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Key findings - Carbon monoxide

Current situation

In 2008, all sites in New Zealand monitoring carbon monoxide met the 8-hour national standard and the 1-hour national guideline.

The Auckland (Khyber Pass Road), Rotorua and Wellington monitoring sites, the results of which are shown in figures 1, 2 and 3, are located close to major roads. This type of location is the most likely to be affected by elevated levels of carbon monoxide. The Auckland (Takapuna) and both Christchurch monitoring sites are located in residential areas.

In a similar finding, shorter monitoring surveys conducted at peak traffic locations in the Hawke’s Bay region in 2008 reported that carbon monoxide levels at these locations were well below the 8-hour standard and 1-hour national guideline.8

Figure 3 shows the annual averages for Auckland (Khyber Pass Road) are much higher than the other sites. This is due largely to the relatively constant carbon monoxide pollution from vehicles that occurs at this site.

Figure 1: Maximum carbon monoxide levels, 8-hour average, 1988–2008

Figure 1: Maximum carbon monoxide levels, 8-hour average, 1988–2008

Source: Auckland Regional Council,9 Environment Canterbury,10 Environment Bay of Plenty,11 Greater Wellington.12

Year Auckland (Khyber Pass Road) (mg/m3) Auckland (Takapuna) (mg/m3) Rotorua
(mg/m3)
Wellington
(mg/m3)
Christchurch (St Albans)
(mg/m3)
Christchurch (Burnside)
(mg/m3)
1988         15  
1989         23  
1990         29  
1991         23  
1992         29  
1993         22  
1994         28  
1995   6.9     14  
1996   8.7     20  
1997 14.3 9.6     19  
1998 14.2 7.3     13  
1999 11.4 8.7     18  
2000 9.8  -     13  
2001 9.3 8.6     12  
2002 8.7 6.6     14  
2003 8.6 6.7     10 9
2004 8.6 5.9   4.7 10 6.2
2005 7.4 6.3 3.8 3.2 8 8.1
2006 7.2 6.3 2.6 3.7 11 10.3
2007 6.6 5.7 1.5 3.6 6 5.5
2008 6.1 4.7   3.1 8 6.1

Figure 2: Maximum carbon monoxide levels, 1-hour average, 1988–2008

Figure 2: Maximum carbon monoxide levels, 1-hour average, 1988–2008

Source: Auckland Regional Council,9 Environment Canterbury,10 Environment Bay of Plenty,11 Greater Wellington.12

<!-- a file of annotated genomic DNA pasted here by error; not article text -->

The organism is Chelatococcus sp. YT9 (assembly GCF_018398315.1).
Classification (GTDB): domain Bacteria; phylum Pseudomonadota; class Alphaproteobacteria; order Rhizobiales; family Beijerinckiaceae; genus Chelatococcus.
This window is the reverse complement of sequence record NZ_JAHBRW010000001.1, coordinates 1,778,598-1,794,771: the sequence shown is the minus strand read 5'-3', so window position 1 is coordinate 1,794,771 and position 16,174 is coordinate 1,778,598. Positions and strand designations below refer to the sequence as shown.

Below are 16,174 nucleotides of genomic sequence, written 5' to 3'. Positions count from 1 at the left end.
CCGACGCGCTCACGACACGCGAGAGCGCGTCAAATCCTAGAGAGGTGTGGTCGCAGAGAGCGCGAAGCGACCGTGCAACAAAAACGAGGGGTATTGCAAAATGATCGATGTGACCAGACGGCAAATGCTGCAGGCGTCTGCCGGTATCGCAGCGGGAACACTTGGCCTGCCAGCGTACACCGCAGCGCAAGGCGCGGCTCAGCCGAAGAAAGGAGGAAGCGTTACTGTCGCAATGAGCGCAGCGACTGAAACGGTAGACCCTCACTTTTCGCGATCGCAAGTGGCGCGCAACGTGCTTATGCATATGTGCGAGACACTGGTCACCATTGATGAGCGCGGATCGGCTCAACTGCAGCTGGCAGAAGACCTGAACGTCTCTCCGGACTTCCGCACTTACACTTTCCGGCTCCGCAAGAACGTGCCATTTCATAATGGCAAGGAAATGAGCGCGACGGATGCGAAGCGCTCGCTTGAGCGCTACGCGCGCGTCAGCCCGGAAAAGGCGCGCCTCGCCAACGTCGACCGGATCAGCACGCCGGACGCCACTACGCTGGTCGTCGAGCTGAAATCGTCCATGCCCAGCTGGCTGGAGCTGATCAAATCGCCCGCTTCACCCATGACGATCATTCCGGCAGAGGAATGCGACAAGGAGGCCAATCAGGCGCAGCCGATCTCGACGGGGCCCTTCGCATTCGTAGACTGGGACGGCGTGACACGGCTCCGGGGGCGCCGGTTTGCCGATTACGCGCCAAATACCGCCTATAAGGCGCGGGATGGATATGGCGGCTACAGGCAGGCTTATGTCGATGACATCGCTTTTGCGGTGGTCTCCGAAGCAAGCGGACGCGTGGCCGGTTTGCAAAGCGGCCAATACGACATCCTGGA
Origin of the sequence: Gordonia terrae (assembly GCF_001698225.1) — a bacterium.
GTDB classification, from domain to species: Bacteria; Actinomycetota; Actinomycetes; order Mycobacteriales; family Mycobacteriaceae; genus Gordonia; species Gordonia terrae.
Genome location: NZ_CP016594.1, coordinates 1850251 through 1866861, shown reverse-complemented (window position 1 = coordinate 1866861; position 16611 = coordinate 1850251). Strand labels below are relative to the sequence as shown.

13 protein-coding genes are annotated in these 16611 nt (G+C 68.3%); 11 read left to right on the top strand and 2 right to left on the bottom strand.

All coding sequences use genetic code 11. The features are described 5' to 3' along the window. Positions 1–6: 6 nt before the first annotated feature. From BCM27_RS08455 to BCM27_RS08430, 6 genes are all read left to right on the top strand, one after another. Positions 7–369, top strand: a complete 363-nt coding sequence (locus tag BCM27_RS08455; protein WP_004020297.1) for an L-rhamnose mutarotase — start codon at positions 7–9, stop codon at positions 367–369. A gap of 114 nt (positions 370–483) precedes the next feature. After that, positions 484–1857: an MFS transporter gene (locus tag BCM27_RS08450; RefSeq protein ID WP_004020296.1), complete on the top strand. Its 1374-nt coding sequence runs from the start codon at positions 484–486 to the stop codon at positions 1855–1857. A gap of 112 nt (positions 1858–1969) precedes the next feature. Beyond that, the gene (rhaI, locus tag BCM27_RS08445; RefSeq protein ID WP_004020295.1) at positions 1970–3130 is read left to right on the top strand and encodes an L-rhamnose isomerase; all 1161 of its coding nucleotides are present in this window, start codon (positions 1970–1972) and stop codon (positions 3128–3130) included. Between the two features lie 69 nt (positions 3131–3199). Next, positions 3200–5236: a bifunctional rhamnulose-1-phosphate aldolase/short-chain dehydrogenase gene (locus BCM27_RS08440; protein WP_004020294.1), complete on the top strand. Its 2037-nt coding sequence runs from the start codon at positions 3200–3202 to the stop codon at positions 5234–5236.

Year Auckland (Khyber Pass Road) (mg/m3) Auckland (Takapuna) (mg/m3) Rotorua
(mg/m3)
Wellington
(mg/m3)
Christchurch (St Albans)
(mg/m3)
Christchurch (Burnside)
(mg/m3)
1988         26  
1989         31  
1990         36  
1991         31  
1992         34  
1993         38  
1994         41  
1995   15.8     25  
1996 14.1 16.5     27  
1997 21.8 17.2     27  
1998 18.7 14.0     20  
1999 18.2 13.7     21  
2000 17.7  -     18  
2001 14.9 6.2     16  
2002 14.5 11.6     15  
2003 12.4 11.0     14 11
2004 13.3 7.5   7.7 12 8.4
2005 10.1 8.7 6.0 6.7 10 10.5
2006 10.6 8.0 5.1 6.0 14 14.4
2007 9.7 6.8 1.6 6.1 8 9.2
2008 8.7 7.4   5.1 10 8.7

Figure 3: Annual carbon monoxide levels, 1989–2008

Source: Auckland Regional Council,9 Environment Canterbury,10 Environment Bay of Plenty,11 Greater Wellington.12

Year Auckland (Khyber Pass Road) (mg/m3) Auckland (Takapuna) (mg/m3) Rotorua
(mg/m3)
Wellington (Central)
(mg/m3)
Christchurch (St Albans)
(mg/m3)
Christchurch (Burnside)
(mg/m3)
1989         0.9  
1990         1.2  
1991          -  
1992         1.8  
1993         1.4  
1994         0.9  
1995         1  
1996         1  
1997 3.4 0.8     0.9  
1998 2.9 0.8     0.8  
1999 2.7  -     0.8  
2000 2.5  -     0.6  
2001 2  -     0.7  
2002 2 0.7     0.6  
2003 2 0.8     0.6 0.6
2004 2.2 0.5   0.8 0.5 0.5
2005 1.8 0.5 0.6 0.6 0.4 0.5
2006 1.6 0.7 0.4 0.6 0.5 0.6
2007 1.4 0.5  - 0.5 0.3 0.6
2008 1.2 0.4   0.6 0.3 0.5

Trend

Recent trend

Carbon monoxide was reported on in Environment New Zealand 2007. Since then, there has been a general decrease (improvement) in the 1-hour and 8-hour maximums, and the annual averages at most sites (see the new data presented in figures 1–3).

There have been no detected exceedances of the carbon monoxide 8-hour national standard at any monitoring site in New Zealand since 2006, when six exceedances and four breaches occurred. Five of the exceedances and all of the four breaches occurred at the St Albans’s site in Christchurch during winter. The other exceedance occurred at the Burnside site in Christchurch, also during winter.

Long-term trend

The trends for long-term monitoring sites – Auckland (Khyber Pass Road and Takapuna) and Christchurch (St Albans) – also show a general decreasing (improving) trend in ambient carbon monoxide levels. This is largely due to improvements in New Zealand’s vehicle fleet. In 1998, the removal of import tariffs made it cheaper to import vehicles from other countries.1 Until recently, a used imported vehicle had better exhaust emissions control technology than the same vehicle purchased new in New Zealand. This was due to the imported vehicle being manufactured to more rigorous vehicle emissions standards in the country of origin.13 In the late 1990s, a voluntary agreement resulted in many New Zealand new vehicles being fitted with emissions control technology.14 Advancements in vehicle technology, the introduction and amendments of the Vehicle Exhaust Emissions Rule, and fuel quality requirements have also helped.